The song's sentiments seem to be the guiding principle behind a 1950 publication that I found today called, simply, "The Frenchman". The book consists of 48 pages of questions and answers with a French actor called Fernandel - not a fascinating concept in itself, but made more appealing by the fact that Fernandel's answers are limited to body language.
Here are a few examples:
"We Americans are very much against sin. How about you, Monsieur?"
"What would you rather give up - women or garlic?"
What is it about the French? In any other country, a strange nose, bad teeth and a generally odd face would be considered a handicap. However, in France it's all part of the je ne sais quois, the joi de vivre and the honi soir qui mal y pense. It's one of many things I admire about France.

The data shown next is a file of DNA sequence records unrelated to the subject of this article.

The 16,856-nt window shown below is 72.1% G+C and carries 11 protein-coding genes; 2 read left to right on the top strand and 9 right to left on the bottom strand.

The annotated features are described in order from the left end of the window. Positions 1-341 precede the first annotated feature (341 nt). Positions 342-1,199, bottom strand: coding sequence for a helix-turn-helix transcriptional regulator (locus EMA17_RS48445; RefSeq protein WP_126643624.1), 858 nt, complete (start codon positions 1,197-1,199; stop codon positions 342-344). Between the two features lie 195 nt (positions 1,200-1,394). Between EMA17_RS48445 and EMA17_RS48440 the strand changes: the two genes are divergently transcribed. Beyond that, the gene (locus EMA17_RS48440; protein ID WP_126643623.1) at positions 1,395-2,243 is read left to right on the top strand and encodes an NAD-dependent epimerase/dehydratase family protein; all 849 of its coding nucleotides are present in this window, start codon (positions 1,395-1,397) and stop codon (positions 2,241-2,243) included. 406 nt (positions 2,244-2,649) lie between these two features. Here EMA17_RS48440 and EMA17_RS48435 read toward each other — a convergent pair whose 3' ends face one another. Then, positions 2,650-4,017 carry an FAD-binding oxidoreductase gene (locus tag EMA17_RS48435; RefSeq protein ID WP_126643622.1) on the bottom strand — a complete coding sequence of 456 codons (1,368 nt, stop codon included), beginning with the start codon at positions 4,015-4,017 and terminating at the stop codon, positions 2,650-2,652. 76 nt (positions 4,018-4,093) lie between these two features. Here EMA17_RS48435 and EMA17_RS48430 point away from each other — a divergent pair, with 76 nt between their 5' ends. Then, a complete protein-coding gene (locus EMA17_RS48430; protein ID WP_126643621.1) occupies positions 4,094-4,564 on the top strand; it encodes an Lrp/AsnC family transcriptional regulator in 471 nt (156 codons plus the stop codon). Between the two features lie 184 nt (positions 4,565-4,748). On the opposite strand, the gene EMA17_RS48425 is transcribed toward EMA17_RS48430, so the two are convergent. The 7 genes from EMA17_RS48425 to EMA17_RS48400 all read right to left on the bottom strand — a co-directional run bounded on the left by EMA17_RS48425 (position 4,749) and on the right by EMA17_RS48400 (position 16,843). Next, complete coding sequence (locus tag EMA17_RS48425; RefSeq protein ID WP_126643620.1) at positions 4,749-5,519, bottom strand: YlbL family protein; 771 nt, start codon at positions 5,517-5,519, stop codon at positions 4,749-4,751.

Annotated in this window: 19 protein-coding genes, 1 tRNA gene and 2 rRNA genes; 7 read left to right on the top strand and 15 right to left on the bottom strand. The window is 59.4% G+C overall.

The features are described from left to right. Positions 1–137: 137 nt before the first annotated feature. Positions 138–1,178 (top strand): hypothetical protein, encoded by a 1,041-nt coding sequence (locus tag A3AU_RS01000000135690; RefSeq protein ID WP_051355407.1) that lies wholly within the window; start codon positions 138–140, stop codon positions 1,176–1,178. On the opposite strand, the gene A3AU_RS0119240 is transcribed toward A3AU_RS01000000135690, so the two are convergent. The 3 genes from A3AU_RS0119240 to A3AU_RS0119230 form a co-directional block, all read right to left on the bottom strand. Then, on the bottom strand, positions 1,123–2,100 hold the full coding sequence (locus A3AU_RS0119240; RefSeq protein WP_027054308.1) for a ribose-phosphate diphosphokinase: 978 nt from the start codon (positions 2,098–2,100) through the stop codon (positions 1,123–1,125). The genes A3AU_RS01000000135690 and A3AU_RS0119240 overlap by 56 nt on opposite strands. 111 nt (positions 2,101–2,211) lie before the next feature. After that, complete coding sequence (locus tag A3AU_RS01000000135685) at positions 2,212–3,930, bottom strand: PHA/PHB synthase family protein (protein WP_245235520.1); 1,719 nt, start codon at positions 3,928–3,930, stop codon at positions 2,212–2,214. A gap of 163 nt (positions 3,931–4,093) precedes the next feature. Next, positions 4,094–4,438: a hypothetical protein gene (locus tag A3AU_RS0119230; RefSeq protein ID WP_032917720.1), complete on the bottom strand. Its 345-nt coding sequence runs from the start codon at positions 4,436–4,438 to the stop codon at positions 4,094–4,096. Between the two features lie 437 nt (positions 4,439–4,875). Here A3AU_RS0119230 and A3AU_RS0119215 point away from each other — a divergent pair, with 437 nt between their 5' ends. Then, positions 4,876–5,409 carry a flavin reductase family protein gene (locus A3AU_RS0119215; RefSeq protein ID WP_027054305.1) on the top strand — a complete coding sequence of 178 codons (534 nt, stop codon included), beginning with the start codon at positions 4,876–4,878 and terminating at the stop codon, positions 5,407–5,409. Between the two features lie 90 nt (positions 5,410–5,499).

But before I launch into a homage (or should that be hommage) to the French and their rich artistic and culinary heritage, I'd like to ask Fernandel two questions:
- Why is Kevin now one of the most popular baby names in France?
- Why are the French taking more antidepressants than any other nation in Europe?
*Triva fact - Fernandel is mentioned by Camus in L'Etranger, when Meursault and Marie watch him in a film.